CHE Operators: The Skills Necessary

The role of a container terminal operative demands a unique set of skills, encompassing both physical attributes and technical prowess, along with cognitive and interpersonal abilities.

Jane, another terminal operative, also operates cranes. "Her" crane is a rail-mounted gantry crane:" They're used for tanking the containers and putting it onto the rail and taking it off the rail and putting it onto the trailers to be moved around the port. Before, I was used to working in an office, but now, it's different because every day is a challenge, every day is different. The most challenging thing for me was changing to shift work. But it also has its benefits. I also work on shuttle carriers. These are machines used to collect the containers from behind the quay cranes that come from the vessels." The physical demands of the job are significant. Operatives are often required to engage in tasks that involve lifting, moving, and operating heavy equipment. This requires not only strength but also stamina and endurance. The ability to maintain a high level of physical activity over extended periods is crucial, especially when working in shifts that can span several hours. Physical fitness also plays a key role in ensuring the safety of the operatives and their colleagues, as fatigue can lead to accidents in such a high-risk environment.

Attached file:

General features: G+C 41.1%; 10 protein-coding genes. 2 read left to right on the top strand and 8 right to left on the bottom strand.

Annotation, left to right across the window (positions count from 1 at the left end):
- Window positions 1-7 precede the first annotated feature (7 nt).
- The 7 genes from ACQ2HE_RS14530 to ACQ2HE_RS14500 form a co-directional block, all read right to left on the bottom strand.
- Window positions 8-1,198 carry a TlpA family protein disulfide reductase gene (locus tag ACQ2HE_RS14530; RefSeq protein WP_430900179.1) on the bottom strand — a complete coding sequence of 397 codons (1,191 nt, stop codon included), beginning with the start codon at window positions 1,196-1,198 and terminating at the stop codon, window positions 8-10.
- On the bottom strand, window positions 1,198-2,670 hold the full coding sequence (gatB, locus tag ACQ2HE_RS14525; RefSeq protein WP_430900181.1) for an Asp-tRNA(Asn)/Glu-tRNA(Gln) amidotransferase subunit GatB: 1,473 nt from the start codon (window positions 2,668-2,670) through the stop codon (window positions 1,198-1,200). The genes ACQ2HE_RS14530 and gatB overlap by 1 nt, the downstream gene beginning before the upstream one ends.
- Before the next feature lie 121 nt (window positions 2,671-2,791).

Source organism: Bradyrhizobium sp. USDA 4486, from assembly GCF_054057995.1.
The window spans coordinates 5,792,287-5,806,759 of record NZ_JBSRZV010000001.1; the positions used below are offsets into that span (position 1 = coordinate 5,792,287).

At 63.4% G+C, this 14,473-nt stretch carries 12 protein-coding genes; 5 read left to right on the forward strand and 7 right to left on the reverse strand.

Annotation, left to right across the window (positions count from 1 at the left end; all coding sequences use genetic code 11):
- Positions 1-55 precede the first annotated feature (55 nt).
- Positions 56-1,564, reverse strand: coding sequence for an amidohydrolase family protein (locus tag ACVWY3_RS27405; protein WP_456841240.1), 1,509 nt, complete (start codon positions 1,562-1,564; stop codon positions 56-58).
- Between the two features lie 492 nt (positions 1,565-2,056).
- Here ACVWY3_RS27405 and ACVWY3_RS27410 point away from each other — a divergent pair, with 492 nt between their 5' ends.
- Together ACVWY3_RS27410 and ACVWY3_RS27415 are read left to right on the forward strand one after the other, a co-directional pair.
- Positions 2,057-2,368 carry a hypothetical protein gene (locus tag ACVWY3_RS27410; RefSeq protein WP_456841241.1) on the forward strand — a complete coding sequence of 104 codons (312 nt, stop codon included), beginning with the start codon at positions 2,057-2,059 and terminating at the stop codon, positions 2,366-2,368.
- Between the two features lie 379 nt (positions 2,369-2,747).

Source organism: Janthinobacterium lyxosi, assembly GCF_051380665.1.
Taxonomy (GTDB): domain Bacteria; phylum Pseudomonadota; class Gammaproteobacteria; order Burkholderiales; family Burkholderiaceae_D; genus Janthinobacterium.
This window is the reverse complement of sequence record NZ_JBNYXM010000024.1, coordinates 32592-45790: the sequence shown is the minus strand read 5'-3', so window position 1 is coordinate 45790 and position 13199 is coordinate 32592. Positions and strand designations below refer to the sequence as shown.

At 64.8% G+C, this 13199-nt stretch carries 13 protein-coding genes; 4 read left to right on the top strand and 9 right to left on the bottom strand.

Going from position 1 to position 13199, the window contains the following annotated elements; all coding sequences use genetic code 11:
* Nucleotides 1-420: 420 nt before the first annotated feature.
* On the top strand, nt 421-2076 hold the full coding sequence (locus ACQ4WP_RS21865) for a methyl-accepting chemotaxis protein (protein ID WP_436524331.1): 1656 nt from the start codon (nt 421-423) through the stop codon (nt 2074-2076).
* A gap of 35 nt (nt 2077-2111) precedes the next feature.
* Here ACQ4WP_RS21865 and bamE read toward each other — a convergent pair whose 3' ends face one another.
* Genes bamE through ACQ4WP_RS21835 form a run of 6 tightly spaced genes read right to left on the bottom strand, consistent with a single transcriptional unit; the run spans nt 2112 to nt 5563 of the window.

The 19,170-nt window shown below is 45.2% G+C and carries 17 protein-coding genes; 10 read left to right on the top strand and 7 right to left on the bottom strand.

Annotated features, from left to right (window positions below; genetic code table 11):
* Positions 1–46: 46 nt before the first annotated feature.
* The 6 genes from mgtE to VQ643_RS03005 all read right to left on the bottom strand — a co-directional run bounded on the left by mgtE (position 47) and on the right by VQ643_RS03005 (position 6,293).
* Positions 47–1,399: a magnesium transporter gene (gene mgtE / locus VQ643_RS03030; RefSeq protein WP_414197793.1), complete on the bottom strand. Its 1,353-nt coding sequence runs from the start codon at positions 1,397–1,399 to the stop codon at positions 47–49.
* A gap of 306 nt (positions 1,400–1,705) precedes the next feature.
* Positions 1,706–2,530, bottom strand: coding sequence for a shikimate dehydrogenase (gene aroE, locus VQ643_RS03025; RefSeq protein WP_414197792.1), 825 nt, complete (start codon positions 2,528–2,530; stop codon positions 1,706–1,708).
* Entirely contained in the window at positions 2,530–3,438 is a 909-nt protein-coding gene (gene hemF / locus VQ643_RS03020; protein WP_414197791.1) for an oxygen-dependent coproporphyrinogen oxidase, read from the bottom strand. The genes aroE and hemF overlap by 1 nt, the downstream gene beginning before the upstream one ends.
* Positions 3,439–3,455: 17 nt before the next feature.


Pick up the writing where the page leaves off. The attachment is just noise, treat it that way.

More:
Elisa, a reach stacker operator, has worked for years at a container terminal: "I operate a reach stacker and also a terminal tractor. With the tractor, I grab containers from the railway to the automatic cranes, and on the reach stacker, I load trailers with containers. My favourite bit of the job is operating the machinery." For her, precision is key in handling and recording cargo. In general, operatives must ensure that the cargo is handled accurately in accordance with the manifests and shipping instructions. You need to pay close attention to details so you don't end up with costly mistakes like misplacement or damage. The meticulous tracking and inventory management of cargo details is also essential in logistics. It's a highly collaborative job, so operatives have to work with other professionals like ship crews, truck drivers, and terminal staff.